Thomas Vinterberg, widely know for his critically acclaimed and emotionally quenching 2013 character drama ‘The Hunt’ takes us back to the early 70s delving into the house of colorful characters living together in a progressive thinking household officially tagged as being a part of a commune by the hearsay.

Erik (Ulrich Thomsen) has just recently acquired his father’s grand house in the middle of the suburb in Copenhagen. He wishes to sell it as it’s genuinely too big for a family of three. Anna (Trine Dyrholm), Erik’s wife and a well-known TV reporter, on the other hand, wishes to live in the house and is supported by her free-spirited daughter. She wishes to spices things up because life’s getting too boring for her. Which brings us to her suggestion of bringing more people into the house that they have just acquired instead of selling it off.

The house soon gets filled with a varied number of characters who have their own personal thing to contribute. In togetherness and free-thinking all of them find a family that seems to have everything going right for them until it doesn’t. Hence, ‘The Commune’ takes a wrecking spin on the idea of being together. It basically tells us how being together can break people from the inside, where even smart people need to take a final decision.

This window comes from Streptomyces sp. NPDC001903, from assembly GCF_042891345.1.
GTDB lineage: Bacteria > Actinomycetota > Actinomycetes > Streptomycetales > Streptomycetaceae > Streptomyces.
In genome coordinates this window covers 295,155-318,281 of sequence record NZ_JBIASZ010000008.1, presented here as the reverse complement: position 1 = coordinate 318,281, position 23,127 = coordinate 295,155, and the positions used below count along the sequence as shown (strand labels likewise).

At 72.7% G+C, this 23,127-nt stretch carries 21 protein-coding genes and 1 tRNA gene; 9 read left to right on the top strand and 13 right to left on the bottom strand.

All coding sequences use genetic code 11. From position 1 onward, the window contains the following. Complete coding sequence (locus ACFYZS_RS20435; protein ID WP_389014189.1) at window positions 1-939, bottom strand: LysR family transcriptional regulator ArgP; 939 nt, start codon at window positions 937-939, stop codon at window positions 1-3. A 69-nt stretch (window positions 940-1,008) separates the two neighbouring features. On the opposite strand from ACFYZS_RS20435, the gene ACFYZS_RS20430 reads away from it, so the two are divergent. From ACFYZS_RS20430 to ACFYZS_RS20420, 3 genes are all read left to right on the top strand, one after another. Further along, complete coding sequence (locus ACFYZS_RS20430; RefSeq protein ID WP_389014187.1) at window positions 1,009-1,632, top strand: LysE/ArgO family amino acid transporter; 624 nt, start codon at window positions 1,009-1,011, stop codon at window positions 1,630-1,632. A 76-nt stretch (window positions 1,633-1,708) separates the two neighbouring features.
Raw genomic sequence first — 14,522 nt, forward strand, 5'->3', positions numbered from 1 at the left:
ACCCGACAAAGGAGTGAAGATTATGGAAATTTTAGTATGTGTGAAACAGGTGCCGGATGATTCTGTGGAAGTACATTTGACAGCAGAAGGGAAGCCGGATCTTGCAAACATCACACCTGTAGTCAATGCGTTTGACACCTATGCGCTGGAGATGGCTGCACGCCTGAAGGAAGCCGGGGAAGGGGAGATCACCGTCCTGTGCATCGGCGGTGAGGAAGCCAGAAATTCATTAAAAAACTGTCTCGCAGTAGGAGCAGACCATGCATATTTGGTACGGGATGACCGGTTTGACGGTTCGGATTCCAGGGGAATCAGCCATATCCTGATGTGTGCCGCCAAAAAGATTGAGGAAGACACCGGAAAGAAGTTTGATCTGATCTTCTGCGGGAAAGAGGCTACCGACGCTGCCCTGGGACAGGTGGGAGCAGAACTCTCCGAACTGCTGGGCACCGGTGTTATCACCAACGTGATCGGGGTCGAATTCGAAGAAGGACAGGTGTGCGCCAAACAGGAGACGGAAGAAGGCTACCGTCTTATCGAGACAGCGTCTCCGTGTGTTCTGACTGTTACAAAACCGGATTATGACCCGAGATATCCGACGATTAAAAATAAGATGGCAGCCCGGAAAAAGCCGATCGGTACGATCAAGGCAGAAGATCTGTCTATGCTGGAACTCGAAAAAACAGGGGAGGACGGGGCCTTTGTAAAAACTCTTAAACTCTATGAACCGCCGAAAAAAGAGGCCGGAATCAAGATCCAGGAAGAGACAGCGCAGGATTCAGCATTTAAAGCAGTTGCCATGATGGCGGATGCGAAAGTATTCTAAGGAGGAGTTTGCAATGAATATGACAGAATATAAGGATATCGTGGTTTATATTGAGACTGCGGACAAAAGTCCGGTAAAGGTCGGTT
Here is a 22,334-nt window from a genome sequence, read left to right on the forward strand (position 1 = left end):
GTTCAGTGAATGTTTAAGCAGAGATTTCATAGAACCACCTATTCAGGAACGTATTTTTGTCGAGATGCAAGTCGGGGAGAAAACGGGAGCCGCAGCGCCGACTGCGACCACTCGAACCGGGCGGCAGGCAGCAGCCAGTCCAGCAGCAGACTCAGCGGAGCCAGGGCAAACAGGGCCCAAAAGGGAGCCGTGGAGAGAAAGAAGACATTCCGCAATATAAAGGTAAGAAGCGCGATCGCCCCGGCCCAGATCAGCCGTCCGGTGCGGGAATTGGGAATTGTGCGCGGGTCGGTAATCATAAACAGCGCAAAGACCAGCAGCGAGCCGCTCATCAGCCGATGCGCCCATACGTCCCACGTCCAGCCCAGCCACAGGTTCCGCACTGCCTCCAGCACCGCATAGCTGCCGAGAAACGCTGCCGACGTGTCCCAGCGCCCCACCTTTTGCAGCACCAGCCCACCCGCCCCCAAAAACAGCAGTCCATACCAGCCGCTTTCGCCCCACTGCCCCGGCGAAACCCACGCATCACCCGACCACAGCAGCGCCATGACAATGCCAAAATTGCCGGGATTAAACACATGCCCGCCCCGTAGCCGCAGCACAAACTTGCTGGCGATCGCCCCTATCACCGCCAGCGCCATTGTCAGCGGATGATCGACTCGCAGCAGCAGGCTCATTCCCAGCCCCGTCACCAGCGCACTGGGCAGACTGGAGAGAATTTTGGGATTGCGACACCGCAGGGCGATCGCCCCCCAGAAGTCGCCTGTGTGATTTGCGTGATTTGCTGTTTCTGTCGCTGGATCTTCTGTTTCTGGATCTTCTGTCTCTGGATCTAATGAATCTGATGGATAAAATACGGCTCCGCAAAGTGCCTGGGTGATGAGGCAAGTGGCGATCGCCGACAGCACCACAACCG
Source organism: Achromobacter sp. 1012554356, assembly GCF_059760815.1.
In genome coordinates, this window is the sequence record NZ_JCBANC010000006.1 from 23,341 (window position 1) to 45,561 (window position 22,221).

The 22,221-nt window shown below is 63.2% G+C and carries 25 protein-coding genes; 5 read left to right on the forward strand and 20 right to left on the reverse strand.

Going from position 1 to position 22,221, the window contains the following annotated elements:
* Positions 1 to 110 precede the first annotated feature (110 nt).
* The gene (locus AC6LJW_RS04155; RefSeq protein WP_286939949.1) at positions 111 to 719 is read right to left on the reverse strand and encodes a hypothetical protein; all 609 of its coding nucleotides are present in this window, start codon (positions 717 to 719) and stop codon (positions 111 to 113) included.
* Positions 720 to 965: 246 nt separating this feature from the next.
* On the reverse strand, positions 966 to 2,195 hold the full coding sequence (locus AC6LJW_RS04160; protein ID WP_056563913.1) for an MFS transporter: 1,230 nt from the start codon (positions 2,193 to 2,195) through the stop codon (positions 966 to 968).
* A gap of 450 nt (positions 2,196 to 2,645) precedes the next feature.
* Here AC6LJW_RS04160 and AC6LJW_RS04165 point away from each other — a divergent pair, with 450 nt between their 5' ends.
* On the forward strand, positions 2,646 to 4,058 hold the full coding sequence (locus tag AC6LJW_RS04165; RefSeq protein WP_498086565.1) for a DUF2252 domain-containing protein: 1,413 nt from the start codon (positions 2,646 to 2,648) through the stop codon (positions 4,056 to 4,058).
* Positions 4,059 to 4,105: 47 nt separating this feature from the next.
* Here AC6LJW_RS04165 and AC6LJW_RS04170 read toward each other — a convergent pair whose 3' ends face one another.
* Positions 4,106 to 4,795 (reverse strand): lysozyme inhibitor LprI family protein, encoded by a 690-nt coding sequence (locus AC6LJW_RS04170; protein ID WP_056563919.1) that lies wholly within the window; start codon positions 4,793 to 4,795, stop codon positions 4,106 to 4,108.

High On Films in collaboration with Avanté

The drama and character study that Vinterberg presents is precise and progressive in a way that it presents both sides of the coin. From taking skinny dips to burning furniture and unnecessity, Vinterberg knows how exactly a huge commune really works. Him being part of one in his early life must have definitely helped. So, he weaves a comedic, at times hilarious spin on the familiar household. Wherein he occasionally even critics over the conventional working of families that we are supposed to know or are a part of.

However, the narrative latches onto a very thinly written melodramatic oddity towards the last leg of the film, which, in spite of all its smartness, pushes ‘The Commune’ to becomes a little too messy. Like Trine Dyrholm’s frustrated protagonist who moves through a rough patch of delusion, self-doubt, paranoia and insanity, Vinterberg’s film motions into an orbit of thought-provoking, and emotionally resonant landscape that doesn’t really go with what has been previously set up.

Vinterberg’s direction, however, is astonishing. The way he juggles through the various characters towards the start alone makes for an essential viewing. Also, with a cast that outperforms everyone else, Trine Dyrholm completely nails it out of the park. The transitions in her body language, her perfectly lined make-ups, and her emotional decadence all come out so well that it somehow covers up the flaws in the narrative department.

Though ‘The Commune’ doesn’t really come close to Vinterberg’s The Hunt, it still proves to be a rather charming and thought-provoking feature that focuses on low-key emotional disbalances when compared to the earth-shattering turmoils seen in his previous feature.


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